Durban (South Africa): James Taylor led England's fightback on the first day of the first test against South Africa as his half-century took the tourists out of trouble and to 179-4 at stumps on Saturday.
The 5-foot-6 (1.7-meter) Taylor — affectionately nicknamed 'Titch' — stood tall for England to make 70 after Dale Steyn's fiery early burst had the tourists struggling at 12-2 in overcast, fast-bowler friendly conditions in Durban.
"It couldn't have been more perfect conditions for the South African bowling unit so overall I thought it was a pretty solid day for us," Taylor said.
Steyn struck the first blows with the dismissals of England captain Alastair Cook for a duck and test debutant Alex Hales for 10. Joe Root's aggressive innings of 24 ended swiftly, leaving Taylor and Nick Compton to steady the innings.
Compton was 63 not out and helped Taylor rescue England with a 125-run partnership on the opening day of the four-test series against the top-ranked Proteas.
Steyn ended their resistance when he tempted Taylor to hang his bat out and feather an edge to wicketkeeper AB de Villiers right at the end of the day.
"I loved batting today, it's just a shame I couldn't kick on," Taylor said.
Steyn took 3-29 to underline his status as South Africa's most valuable bowler following a spell out with a groin injury during a series loss in India last month.
"It's been frustrating sitting on the sideline for the last six weeks," he said. "It was nice to get on the field today. Great to get the first wicket, especially the English captain. It kind of sets the tone for the team."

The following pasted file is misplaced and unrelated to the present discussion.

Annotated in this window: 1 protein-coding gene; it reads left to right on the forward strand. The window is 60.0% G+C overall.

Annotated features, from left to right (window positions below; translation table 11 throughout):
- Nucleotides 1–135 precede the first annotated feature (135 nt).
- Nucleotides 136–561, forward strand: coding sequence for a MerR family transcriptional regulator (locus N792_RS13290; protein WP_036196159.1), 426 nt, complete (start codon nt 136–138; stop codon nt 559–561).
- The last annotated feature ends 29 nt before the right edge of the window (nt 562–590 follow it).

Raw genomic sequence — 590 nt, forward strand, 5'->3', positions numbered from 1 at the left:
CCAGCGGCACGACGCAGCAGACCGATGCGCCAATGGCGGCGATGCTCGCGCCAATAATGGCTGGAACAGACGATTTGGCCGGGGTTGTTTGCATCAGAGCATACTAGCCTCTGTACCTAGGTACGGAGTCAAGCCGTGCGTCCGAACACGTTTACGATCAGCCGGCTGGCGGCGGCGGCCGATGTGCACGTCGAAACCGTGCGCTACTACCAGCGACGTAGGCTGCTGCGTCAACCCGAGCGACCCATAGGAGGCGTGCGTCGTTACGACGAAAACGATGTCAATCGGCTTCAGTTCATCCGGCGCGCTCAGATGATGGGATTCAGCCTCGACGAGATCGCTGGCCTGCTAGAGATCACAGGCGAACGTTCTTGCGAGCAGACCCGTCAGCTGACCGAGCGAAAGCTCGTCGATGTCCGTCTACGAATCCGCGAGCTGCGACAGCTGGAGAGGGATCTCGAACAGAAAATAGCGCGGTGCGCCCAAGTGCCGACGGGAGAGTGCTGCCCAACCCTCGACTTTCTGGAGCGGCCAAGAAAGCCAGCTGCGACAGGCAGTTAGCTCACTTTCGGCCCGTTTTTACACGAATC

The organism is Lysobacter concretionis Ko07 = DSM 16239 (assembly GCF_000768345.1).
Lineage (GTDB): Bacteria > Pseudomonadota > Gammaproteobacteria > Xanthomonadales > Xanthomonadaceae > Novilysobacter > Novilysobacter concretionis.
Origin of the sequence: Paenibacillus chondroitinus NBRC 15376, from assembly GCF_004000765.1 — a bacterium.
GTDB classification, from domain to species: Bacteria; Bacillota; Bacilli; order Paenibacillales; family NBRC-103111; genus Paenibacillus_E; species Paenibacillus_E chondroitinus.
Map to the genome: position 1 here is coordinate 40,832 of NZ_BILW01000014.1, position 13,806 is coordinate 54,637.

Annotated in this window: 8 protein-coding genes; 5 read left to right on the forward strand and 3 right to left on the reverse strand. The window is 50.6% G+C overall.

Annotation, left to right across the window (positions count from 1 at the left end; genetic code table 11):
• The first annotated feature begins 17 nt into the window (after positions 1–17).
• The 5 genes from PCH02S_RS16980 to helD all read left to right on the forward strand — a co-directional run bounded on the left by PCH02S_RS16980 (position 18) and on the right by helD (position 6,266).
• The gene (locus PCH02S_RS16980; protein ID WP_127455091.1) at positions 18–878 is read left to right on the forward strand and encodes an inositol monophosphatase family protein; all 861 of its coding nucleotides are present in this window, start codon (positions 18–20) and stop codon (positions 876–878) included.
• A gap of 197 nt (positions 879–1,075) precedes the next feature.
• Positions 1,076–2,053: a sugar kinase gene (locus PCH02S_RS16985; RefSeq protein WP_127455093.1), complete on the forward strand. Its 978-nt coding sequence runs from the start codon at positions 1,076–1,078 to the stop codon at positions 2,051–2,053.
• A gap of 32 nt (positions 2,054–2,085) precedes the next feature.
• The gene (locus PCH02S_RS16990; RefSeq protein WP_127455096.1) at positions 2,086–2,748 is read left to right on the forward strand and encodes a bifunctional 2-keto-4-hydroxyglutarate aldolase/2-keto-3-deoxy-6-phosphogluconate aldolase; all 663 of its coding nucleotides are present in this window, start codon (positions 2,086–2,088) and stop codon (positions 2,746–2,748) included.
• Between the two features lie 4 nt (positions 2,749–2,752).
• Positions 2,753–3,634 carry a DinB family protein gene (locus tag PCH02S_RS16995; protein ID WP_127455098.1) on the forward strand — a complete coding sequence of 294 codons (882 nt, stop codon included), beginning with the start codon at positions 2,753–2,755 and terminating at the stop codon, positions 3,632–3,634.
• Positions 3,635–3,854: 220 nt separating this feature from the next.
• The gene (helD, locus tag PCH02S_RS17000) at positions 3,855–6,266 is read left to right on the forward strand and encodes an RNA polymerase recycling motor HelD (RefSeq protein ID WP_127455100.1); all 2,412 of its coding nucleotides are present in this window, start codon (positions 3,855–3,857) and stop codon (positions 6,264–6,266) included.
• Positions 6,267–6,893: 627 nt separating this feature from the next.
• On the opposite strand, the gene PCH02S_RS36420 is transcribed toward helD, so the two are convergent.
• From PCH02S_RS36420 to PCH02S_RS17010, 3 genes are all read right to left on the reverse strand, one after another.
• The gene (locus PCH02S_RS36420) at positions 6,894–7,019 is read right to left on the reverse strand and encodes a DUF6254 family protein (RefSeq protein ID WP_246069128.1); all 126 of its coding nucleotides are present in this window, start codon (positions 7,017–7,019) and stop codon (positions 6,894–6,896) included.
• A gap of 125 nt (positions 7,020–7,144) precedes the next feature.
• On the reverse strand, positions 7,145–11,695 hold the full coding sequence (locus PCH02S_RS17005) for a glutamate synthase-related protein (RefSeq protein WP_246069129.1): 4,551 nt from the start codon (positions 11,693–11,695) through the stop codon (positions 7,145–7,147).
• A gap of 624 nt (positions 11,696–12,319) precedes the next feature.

With rain in the air and with Steyn back in South Africa's lineup, captain Hashim Amla put England in to bat in the morning.
Steyn immediately applied the pressure as England's top order had to battle the coastal Durban weather as well as the South African bowling spearhead. The rain caused a delay to the start of the match and two further breaks in play, and the floodlights were on from early in the afternoon to counter the gloom.
Cook, who was never comfortable, edged Steyn to Dean Elgar at second slip in the third over of the test. Hales fell to a catch behind by De Villiers as Steyn capitalized on the conditions. That Hales wicket led to a running, fist-pumping celebration from the South African fast bowler.
Root cracked two fours and sent a pull for six off seamer Kyle Abbott in an attempted counterattack following the exit of Cook and Hales. It ended swiftly when offspinner Dane Piedt's first delivery of the game turned sharply and trapped Root lbw back near his stumps for South Africa's third wicket, with England then 49-3.
But Taylor and Compton, who was recalled for his first test in more than two years, brightened England's prospects significantly with their stand, blunting South Africa's attack and putting the host on the back foot for most of the afternoon.
Compton, who was born in Durban, provided the steadying influence for first Root and later Taylor to work around. His half-century came off 145 balls. Despite his height, Taylor stood up to Steyn and fellow quicks Abbott and Morne Morkel, using the hook and pull to good effect among his nine fours.
England had begun to turn the tide in Durban when Amla decided to experiment with part-time seam bowler Stiaan van Zyl near the end of the second session in an attempt to break the growing Taylor-Compton partnership. They added another 53 runs in the final session before Taylor's very late dismissal two overs before the end.
"The partnership was unfortunate for us," Steyn said, calling Taylor a good and "busy little player."
England 1st Innings: 179-4 after 65.1 overs (James Taylor 70, Nick Compton 63 not out; Dale Steyn 3-29).